The Humboldt Baykeepers are no friends of the fishermen.
To state that the last place the fate of the fishermen should lie is in the hands of the harbor district is just so much BS. Wait until these people run someone against Dennis Hunter and watch them state how the fishermen are a prime concern for the harbor commissioner wanna-be. Just say whatever works to further your cause.
When the Woodley Island Marina needed to be dredged because the boats were bumping the bottom at low tide, the Humboldt Baykeepers threatened a lawsuit because they wanted the dredge spoils tested for toxins. After the Harbor District spent $200,000 for the testing, all the while delaying the dredging and boats were being damaged, no toxins were found. The harbor district has agreed to suspend using the pipe to the dunes for beach disposal of the spoils at a cost of $3 million, and now will take the spoils out 3 miles to the approved dredge disposal site at a cost of $10 million. So should we taxpayers appreciate the Humboldt Baykeepers taking care of the bay? That would be a no.
Blaming Dennis Hunter for a fishing vessel that sunk in the south bay is another smear. Dennis never owned the boat and certainly did not own it at the time it sank. Stating that “Hunter Enterprises had dodged the massive fines that could/should have been his fate” – they did not own the boat so just how does that logic work? I sell Pete Nichols my car and he gets drunk and hurts someone and I am to blame? That is the nonsense reasoning Pete Nichols uses.
So what was that guest opinion all about? Pete Nichols wants to make Dennis Hunter look bad, as though he is derelict in his duties as a harbor commissioner. Pete Nichols wants to get Dennis Hunter off the harbor commission so that nothing will be built unless it is for recreation or conservation. No marine terminal, no harbor improvements, no big freighters and let’s just put another shovelful of dirt on the railroad. Let’s just stop all job creation activities. Let that school enrollment go down because the parents of those children have to move out of the area to find a job and raise a family. Let those doctors move out of the area because there are not enough employers with qualified health care plans to keep them interested in the area. We don’t need no stinking jobs.
And by the way, it is not the Bay District, it is the Humboldt Bay (the area of jurisdiction) Harbor Recreation & Conservation District, sometimes shortened to the harbor district. They are Harbor Commissioners, not Bay Commissioners. Development of the harbor is the main concern of the State of California. If you need proof take a look at the Harbors and Navigation Code for the State of California. This is the how and why of the Harbor District’s formation. Check out the California Harbors and Navigation Code, Section 4061. The “board” referred to is the County Board of Supervisors:
“If the commission, after a careful survey, investigation and examination, finds and reports to the board that the improvement, development or protection of the harbor is not practicable, or that it would involve too great an expense, its report shall be filed, and if it is approved by the board, the harbor commission shall cease to exist. If the commission finds that the harbor can be improved, developed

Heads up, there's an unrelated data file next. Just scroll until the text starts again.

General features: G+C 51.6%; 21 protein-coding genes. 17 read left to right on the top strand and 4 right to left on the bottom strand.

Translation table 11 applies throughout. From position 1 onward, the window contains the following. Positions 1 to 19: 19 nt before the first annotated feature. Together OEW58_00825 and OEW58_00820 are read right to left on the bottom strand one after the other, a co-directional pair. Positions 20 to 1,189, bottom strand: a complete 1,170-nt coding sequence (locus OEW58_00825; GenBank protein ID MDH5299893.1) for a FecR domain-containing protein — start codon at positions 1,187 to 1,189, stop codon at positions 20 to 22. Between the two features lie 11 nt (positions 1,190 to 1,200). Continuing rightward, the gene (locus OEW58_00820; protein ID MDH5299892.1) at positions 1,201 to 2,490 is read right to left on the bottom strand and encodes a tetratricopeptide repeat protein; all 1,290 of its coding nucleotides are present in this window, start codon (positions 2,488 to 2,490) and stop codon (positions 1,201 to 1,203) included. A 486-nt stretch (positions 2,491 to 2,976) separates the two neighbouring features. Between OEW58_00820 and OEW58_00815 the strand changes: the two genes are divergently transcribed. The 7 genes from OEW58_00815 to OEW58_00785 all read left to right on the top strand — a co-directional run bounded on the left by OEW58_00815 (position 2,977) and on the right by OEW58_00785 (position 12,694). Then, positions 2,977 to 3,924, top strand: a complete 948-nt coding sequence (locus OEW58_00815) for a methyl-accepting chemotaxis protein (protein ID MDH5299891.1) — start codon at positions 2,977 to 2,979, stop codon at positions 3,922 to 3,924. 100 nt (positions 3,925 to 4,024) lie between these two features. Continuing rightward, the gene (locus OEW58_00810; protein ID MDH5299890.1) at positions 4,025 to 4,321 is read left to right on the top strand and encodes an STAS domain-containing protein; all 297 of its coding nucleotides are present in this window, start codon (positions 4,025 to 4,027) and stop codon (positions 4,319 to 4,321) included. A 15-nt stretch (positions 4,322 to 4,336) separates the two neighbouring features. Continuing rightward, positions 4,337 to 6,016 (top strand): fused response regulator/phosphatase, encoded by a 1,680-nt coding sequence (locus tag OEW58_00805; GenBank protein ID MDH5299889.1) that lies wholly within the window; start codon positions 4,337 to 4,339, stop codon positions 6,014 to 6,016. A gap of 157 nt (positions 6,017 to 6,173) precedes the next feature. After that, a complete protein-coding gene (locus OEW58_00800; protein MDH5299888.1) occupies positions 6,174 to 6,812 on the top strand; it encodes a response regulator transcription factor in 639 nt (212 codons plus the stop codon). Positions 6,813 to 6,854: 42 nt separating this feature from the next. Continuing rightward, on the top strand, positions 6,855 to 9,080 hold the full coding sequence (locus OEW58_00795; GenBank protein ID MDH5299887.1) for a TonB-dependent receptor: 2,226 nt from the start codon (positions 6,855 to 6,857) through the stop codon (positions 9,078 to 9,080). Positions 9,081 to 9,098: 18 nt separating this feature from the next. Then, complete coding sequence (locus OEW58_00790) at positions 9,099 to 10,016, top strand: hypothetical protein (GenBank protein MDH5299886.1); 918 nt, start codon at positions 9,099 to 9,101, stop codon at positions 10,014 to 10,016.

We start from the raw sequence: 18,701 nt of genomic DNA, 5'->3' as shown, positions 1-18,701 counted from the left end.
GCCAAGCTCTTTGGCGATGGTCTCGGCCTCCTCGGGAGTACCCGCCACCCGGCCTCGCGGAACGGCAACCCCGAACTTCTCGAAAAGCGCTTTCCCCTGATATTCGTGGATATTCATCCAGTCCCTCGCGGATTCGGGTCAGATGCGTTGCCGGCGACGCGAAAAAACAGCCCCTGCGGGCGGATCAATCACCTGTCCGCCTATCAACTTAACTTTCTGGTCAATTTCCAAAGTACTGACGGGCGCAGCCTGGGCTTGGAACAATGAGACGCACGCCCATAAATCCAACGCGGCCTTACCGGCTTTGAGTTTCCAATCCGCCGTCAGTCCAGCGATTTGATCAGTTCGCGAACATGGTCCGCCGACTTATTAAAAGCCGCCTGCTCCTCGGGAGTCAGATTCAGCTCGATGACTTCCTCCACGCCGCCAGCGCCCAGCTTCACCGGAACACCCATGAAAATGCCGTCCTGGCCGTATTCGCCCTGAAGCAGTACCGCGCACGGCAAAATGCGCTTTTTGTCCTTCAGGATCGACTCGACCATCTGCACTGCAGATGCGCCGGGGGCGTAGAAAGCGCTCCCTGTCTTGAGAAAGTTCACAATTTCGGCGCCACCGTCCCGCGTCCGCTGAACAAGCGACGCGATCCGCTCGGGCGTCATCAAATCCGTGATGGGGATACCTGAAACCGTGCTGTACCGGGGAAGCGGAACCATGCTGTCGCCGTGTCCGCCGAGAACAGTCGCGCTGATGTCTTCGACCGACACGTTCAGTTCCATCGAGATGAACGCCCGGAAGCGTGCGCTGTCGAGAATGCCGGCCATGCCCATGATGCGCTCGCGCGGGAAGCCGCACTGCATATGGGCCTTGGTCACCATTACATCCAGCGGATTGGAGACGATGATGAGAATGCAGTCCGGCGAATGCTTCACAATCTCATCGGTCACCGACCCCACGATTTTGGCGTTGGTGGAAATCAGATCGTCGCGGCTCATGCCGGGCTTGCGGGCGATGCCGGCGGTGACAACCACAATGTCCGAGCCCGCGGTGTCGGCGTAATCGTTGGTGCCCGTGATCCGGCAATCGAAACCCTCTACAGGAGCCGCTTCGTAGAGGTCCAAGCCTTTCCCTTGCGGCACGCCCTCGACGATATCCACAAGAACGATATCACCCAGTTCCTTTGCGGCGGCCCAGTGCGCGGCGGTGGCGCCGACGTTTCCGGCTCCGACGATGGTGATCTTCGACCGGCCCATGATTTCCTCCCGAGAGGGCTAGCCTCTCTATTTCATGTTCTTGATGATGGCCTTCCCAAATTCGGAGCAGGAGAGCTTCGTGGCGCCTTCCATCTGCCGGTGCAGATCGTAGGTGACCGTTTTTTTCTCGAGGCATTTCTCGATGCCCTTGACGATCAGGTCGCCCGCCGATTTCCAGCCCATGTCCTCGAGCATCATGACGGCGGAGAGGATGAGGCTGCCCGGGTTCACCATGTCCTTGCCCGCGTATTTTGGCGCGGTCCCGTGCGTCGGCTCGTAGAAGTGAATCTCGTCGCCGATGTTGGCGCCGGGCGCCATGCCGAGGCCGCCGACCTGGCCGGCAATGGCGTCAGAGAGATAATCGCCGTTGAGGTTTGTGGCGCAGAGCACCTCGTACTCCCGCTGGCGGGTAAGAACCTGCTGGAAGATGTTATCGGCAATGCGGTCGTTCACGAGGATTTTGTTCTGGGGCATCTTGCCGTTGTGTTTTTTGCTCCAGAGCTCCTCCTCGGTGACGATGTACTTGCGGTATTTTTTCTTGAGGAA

or protected, and that the public will be benefited by its improvement, development or protection, and the cost will not be disproportionate to the benefits to be derived, it shall provide detailed plans and specifications for the best and most feasible plan of improvement, development or protection of the harbor.”
It will be interesting to see how the vote comes out on the Marine Terminal Improvement Project which would fulfill the requirements laid down by the state. Stay tuned for further developments.

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Frost Advisory

Bring in the dogs! Take care of your “sensitive” vegetation! Pour yourself some Irish coffee and snuggle up with a beautiful person to stay warm! Frost is coming.

It won’t be as cold as the end of January, when this photo was taken at Prairie Creek. But it will be cold enough that the National Weather Service issued the following:

Head’s up for some cold nights and frost…

Frost is likely Thursday through Saturday nights for protected inland valleys were low temperatures during the early morning hours may drop into the mid 30s. Areas protected from the wind and low lying areas may drop below freezing into the low 30s. This will be caused by a deep through of low pressure that will develop over the Great Basin later this week, brining much cooler and drier air over NW California. Longer nights and dry air will result in good radiational cooling, bringing cold overnight temperatures for interior valleys and along the coast.


Check for our current Special Weather Statement for this frost event.

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Fishermen should have their own cold storage

Guest Opinion from 9.30.08 issue

By Pete Nichols

The most recent blow to the Humboldt Bay fishing industry – the closure of the dilapidated Eureka Ice Company owned by Hunter Enterprises – is yet another reason to question the powers charged with implementing the future vision for Humboldt Bay.